A third abstract from our group for the 2012 Geological Society of America meeting: EVALUATING RESTORATION EFFECTS ON TRANSIENT STORAGE AND HYPORHEIC EXCHANGE IN URBAN AND FORESTED STREAMS OSYPIAN, Mackenzie L., Civil Engineering, University of North Carolina at Charlotte, Charlotte, NC 28262, firstname.lastname@example.org, JEFFERSON, Anne J., Department of Geology, Kent …
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Some of our students are in the field this week, injecting Cl- and Br- into a restored reach and an unrestored reach in tributaries of Beaver Dam Creek. Our goal is to understand the role of wood jams versus restoration structures in promoting stream-hyporheic exchange.
In the photo are Alea, Xueying, and Mackenzie. Photo by Brittany. They’ve got it so capably handled they didn’t even need Sandra or I out there with them today, but I’m going tomorrow for an excuse to be in the field as much as anything.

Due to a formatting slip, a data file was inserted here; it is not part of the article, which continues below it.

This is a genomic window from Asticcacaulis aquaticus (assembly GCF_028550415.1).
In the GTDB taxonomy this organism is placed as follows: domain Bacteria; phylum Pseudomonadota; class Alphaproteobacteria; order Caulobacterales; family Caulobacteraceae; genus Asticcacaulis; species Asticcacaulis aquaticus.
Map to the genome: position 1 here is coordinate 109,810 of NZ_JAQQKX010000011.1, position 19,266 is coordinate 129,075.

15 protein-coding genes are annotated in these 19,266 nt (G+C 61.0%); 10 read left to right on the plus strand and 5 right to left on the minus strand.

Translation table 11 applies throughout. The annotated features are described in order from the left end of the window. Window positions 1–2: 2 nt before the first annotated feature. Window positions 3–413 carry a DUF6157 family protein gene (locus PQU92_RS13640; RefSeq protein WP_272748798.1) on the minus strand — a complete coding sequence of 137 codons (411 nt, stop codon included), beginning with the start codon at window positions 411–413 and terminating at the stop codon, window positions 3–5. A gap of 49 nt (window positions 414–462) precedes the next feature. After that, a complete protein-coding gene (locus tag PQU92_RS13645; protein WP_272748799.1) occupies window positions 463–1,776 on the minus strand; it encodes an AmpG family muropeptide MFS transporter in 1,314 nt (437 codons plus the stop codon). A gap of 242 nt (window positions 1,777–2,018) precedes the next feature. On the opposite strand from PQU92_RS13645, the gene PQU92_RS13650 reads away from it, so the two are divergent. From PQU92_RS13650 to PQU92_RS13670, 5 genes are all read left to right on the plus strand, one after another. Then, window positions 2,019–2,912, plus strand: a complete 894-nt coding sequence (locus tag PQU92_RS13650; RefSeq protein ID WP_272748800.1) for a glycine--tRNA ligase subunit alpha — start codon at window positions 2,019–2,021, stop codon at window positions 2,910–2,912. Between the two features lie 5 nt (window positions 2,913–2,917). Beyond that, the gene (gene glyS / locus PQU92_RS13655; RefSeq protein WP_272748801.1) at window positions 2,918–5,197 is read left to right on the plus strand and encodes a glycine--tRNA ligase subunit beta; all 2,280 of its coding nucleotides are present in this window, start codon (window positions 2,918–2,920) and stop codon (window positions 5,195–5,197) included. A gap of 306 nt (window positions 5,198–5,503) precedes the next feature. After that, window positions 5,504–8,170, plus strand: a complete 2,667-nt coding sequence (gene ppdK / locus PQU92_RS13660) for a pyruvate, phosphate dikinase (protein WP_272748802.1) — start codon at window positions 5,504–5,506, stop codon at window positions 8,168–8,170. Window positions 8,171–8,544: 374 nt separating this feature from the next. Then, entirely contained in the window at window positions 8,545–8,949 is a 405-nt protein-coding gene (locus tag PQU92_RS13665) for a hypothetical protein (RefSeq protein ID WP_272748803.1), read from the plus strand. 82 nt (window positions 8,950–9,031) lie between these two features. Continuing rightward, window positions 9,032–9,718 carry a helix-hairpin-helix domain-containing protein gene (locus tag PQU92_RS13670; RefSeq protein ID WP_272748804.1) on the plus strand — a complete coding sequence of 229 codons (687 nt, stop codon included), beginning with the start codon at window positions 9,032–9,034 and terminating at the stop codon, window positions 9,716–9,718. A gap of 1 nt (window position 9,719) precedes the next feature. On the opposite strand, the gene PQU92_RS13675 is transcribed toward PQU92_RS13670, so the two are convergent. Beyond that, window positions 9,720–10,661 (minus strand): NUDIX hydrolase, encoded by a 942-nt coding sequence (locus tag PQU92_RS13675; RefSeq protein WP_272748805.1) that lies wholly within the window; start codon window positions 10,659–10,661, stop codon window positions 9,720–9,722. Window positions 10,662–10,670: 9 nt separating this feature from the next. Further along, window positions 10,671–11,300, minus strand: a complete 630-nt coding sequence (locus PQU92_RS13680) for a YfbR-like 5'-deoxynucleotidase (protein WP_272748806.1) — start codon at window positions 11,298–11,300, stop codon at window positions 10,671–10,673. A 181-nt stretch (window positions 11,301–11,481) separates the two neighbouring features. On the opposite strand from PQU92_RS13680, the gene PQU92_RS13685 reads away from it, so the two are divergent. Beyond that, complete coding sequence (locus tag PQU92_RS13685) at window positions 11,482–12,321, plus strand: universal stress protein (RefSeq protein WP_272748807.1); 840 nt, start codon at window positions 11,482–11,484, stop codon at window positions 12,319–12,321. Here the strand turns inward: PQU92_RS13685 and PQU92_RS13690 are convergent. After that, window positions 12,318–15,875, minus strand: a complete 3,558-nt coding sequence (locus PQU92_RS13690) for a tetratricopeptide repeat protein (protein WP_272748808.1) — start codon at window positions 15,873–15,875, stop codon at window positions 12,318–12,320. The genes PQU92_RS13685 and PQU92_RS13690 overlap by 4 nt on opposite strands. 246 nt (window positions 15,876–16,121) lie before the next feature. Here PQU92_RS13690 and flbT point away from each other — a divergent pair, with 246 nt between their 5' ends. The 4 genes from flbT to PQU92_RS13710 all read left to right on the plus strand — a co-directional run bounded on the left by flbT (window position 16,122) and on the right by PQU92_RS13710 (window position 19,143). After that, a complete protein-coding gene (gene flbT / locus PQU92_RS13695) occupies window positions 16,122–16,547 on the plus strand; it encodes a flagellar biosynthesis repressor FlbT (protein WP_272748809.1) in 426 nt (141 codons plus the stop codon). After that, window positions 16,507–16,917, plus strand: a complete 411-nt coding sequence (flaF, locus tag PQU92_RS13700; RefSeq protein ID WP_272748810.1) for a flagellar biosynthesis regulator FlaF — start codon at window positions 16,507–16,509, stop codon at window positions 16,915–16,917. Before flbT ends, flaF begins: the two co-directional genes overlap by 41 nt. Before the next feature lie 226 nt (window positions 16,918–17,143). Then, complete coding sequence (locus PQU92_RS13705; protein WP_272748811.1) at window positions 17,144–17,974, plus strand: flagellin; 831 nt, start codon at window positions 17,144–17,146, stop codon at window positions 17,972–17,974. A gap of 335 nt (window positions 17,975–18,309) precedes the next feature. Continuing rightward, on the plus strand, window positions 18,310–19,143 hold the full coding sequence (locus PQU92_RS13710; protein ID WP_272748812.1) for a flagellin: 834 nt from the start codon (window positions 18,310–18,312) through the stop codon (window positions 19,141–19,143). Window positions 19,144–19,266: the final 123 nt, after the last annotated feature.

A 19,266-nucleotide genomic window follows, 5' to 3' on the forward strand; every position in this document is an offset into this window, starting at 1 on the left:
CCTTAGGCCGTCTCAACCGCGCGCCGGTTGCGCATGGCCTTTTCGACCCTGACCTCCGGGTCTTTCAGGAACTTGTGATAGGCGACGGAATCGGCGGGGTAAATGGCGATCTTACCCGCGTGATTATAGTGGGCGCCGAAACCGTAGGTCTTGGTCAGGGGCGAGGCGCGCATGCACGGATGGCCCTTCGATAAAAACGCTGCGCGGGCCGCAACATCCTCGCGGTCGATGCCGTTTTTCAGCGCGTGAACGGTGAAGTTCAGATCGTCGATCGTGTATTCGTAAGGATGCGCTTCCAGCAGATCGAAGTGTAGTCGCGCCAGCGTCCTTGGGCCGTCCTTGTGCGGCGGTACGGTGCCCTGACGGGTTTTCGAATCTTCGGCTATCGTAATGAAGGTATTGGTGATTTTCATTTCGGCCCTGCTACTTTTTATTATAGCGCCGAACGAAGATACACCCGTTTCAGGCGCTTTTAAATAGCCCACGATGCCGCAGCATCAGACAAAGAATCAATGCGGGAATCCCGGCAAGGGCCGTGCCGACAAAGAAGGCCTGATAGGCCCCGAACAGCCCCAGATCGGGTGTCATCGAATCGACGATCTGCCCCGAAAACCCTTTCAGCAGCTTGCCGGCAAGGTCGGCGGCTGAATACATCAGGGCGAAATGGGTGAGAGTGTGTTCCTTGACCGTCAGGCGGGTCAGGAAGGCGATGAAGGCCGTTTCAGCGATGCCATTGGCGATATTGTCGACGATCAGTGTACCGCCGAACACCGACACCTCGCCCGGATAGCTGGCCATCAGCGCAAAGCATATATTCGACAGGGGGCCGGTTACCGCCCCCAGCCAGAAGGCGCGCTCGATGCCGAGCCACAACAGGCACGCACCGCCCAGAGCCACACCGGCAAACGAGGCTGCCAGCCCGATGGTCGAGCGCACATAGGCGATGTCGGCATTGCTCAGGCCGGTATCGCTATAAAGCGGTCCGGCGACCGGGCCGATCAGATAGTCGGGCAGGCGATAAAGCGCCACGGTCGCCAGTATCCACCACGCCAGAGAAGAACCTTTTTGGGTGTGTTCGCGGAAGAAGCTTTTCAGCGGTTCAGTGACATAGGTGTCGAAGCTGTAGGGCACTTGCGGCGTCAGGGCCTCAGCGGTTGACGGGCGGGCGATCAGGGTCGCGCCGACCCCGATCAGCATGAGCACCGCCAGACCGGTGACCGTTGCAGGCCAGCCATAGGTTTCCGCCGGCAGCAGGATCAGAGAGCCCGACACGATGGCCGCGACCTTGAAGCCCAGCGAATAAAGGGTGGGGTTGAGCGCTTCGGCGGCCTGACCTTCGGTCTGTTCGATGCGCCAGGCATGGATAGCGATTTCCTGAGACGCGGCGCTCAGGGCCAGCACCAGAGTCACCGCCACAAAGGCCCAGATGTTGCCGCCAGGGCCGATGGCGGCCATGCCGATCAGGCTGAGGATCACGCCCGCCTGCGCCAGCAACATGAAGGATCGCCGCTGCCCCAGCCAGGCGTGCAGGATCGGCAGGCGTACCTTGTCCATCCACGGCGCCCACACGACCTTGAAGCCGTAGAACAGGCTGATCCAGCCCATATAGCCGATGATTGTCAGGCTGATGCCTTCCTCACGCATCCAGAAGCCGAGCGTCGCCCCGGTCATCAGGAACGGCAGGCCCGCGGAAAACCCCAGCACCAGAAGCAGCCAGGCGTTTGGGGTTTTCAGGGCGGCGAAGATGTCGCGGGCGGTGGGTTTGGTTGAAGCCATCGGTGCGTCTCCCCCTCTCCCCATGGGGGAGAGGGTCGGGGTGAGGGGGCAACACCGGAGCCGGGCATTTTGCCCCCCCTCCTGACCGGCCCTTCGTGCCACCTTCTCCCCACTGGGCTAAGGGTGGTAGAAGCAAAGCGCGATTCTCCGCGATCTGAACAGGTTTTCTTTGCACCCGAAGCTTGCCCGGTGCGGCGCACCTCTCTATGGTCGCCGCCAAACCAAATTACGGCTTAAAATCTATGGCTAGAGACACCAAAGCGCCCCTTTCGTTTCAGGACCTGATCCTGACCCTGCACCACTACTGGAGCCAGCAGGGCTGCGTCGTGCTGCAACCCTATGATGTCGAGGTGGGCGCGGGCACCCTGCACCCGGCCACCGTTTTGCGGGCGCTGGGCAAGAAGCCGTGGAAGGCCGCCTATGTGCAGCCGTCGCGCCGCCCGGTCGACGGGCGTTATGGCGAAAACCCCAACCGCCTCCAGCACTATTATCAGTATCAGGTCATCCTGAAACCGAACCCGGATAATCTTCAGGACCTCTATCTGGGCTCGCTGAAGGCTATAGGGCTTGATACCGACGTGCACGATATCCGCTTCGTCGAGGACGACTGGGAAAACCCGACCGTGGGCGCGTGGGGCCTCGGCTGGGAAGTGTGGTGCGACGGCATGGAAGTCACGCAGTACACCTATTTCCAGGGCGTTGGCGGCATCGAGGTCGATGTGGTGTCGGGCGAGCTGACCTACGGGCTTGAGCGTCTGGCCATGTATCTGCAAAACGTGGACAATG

For large urban streams, the standard practices in stream and habitat restoration are sometimes not possible, often because decades of infrastructure development have pinned the stream into a narrow corridor. So other approaches need to be considered, and Robert Francis and Simon Hoggart of King’s College London discuss ways that existing artificial structures can be put to work to mitigate some of the ecological impacts of urbanization
An opportunity to do graduate work at UNC Charlotte with excellent and enthusiastic aquatic biogeochemist Sara McMillan: We are seeking qualified applicants for a graduate assistantship at the MS or Ph.D. level, starting in the summer or fall of 2010 (summer preferred) in Dr. Sara McMillan’s laboratory at the University …